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david edelstein

Edelstein on The Campaign: How Can Any Movie Compete With the Absurdity of Real-Life Politics?

(L-r) ZACH GALIFIANAKIS as Marty Huggins and WILL FERRELL as Cam Brady in Warner Bros. Pictures’ comedy “THE CAMPAIGN”

I was delirious at the prospect of The Campaign, a satirical election comedy starring Will Ferrell and directed by Jay Roach. Ferrell’s portrait of George W. Bush in Your Welcome, America was so blessedly silly that the anger of it snuck up on you: This wasn’t just a doofus rich boy but a doofus rich boy whose sense of entitlement and lack of self-awareness made him criminally — tragically — incompetent. Roach’s HBO film of Game Change made it clear that he understood, unlike most American satirists, the minutiae of glad-handing politics.

But the task the filmmakers faced might just have been too difficult: How can any political comedy compete with this year’s Republican primaries? How can Will Ferrell’s stumblebum Jesus-and-country Republican measure up (or down) to addled used-car salesman Rick Perry, with his dismissal of evolution as “a theory that’s out there” followed by mush-mouthed memory glitches. How can Zach Galifianakis’s mincing midget rival the dancing of gay-deprogrammer (or gay deprogrammer?) Marcus Bachmann? What screenwriter would have dared to concoct the preening ignoramus Herman (Uz-becki-becki-beckistan) Cain — and then make him a front-runner? Mark Stamaty’s Bob Forehead is a profound political philosopher next to Mitt Romney, an unexpectedly rich source of cerebral slapstick. The frothy comedy stylings of Rick Santorum, the insult comic Newt Gingrich … Funny, funny stuff. This would be a tall mountain to climb for even an inspired comedy.

The invention in The Campaign began and ended with the premise. When Ferrell’s Cam Brady proves too embarrassing and morally corrupt for even North Carolina Republicans to pull the lever for, the billionaire Motch brothers (John Lithgow and Dan Aykroyd) — ever bent on bankrolling regulation busters — settle on creating a groundswell for Marty Huggins (Galifianakis), the son of a party apparatchik (Brian Cox). The rest of the movie centers on how stupid and unethical the candidates can be, which is very-very. But writers Chris Henchy and Shawn Harwell haven’t brought their A game, and Roach is too stiff a director to give Ferrell room to romp. Bits like the one in which he’s challenged to recite “The Lord’s Prayer” needed extra zigs and zags instead of variations on the same joke. A looser director like Adam McKay (Step Brothers) might have created a happier climate for improv. As it is, the biggest laughs in The Campaign come from the crudest material, from seeing how far the writers are willing to go. (Far.)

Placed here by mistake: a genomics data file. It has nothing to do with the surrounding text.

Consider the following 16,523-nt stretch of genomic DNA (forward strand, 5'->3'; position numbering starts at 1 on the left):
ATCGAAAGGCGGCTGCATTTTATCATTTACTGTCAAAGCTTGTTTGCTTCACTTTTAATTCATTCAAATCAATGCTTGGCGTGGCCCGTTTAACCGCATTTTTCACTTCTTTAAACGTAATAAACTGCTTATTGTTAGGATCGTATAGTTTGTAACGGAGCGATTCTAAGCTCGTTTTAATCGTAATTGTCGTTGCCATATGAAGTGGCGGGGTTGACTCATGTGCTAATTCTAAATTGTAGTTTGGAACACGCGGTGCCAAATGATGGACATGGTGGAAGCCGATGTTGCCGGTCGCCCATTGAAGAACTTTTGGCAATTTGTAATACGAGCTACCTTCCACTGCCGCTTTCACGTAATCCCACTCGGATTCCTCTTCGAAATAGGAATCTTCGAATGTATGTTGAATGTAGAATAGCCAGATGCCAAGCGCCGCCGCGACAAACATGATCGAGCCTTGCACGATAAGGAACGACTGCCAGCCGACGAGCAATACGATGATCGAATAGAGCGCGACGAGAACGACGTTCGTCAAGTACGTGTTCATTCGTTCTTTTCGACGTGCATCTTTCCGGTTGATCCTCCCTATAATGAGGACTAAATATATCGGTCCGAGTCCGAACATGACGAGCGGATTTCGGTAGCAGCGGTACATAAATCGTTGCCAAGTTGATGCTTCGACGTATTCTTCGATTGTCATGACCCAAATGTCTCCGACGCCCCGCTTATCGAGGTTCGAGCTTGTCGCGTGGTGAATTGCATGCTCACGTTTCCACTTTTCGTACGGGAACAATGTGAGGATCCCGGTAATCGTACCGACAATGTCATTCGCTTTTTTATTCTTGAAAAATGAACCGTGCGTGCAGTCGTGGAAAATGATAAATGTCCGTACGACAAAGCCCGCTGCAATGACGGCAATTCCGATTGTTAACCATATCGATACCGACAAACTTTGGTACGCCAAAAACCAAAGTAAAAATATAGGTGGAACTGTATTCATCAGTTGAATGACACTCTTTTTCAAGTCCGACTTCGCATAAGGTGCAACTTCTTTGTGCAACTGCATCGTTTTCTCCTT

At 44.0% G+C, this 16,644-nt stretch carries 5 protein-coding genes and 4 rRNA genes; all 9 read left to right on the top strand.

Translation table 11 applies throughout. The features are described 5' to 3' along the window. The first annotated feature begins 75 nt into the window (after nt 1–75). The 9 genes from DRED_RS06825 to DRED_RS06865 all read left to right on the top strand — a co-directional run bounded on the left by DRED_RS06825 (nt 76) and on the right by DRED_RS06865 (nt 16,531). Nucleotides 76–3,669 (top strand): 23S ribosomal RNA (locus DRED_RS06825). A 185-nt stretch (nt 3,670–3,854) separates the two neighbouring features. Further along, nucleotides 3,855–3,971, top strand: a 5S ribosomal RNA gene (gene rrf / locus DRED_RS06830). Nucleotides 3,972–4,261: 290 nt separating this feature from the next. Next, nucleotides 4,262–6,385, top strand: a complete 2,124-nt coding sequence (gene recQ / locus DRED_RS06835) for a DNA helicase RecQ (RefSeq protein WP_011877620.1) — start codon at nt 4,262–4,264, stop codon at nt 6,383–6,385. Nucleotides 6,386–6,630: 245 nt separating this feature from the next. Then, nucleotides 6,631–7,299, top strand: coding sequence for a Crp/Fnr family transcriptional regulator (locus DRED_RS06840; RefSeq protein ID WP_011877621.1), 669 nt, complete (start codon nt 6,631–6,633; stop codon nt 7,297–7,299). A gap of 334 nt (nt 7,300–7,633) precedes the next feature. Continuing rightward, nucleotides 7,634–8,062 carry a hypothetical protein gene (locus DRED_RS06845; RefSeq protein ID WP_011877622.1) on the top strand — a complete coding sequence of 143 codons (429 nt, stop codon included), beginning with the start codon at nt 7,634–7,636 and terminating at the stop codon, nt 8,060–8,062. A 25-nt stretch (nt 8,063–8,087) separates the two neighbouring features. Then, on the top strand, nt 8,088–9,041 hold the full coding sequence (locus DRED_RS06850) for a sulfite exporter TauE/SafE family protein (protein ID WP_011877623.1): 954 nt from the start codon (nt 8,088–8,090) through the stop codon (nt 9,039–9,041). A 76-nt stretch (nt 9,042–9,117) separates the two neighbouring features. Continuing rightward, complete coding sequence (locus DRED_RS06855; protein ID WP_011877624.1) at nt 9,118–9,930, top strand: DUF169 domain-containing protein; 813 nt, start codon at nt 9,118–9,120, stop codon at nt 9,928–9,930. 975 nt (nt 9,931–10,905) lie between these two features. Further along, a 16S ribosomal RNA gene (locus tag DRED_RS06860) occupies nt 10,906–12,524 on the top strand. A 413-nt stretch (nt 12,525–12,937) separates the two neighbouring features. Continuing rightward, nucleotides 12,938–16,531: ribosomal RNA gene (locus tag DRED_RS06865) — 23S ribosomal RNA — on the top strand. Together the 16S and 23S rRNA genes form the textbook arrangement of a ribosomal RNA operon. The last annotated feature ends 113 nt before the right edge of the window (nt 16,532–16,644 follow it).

There are good lines. I liked when in his first speech Marty told the audience of his father’s admonition “never to say anything bad about the Jews,” and his father’s characterization of him as looking like “Richard Simmons crapped out a hobbit” — although it’s Cox’s brusque, no-frills delivery that sells it. The scene in which Marty attempts to “trash talk” Cam before a debate is a funny idea, and Dylan McDermott cuts a sleek, amusingly humorless figure as Marty’s Motch-funded consultant. But the ads in which Cam’s people (led by Jason Sudeikis) use Marty’s facial hair to connect him to the Taliban could have used some input from actual media consultants, whose work can be far more outlandish. And there’s no excuse for the soft climax, another of those scenes in which a politician throws away a prepared text and tells the audience the truth. (Has that ever happened in real life? Anywhere?)

To my knowledge, this is the first depiction of the Koch brothers onscreen since their role as right-wing overlords became general knowledge. Comedy legends Lithgow and Aykroyd, good as they are, can’t begin to do them justice. Being recognizably human, they’re not scary enough. I’m afraid fiction — perhaps art itself — must throw in the towel when it comes to modern American politics. But I suppose The Campaign has therapeutic value. Unlike its nonfictional counterpart, you can laugh at the absurdity without having the simultaneous urge to get under the covers and weep.

Photo: Patti Perret/Warner Bros.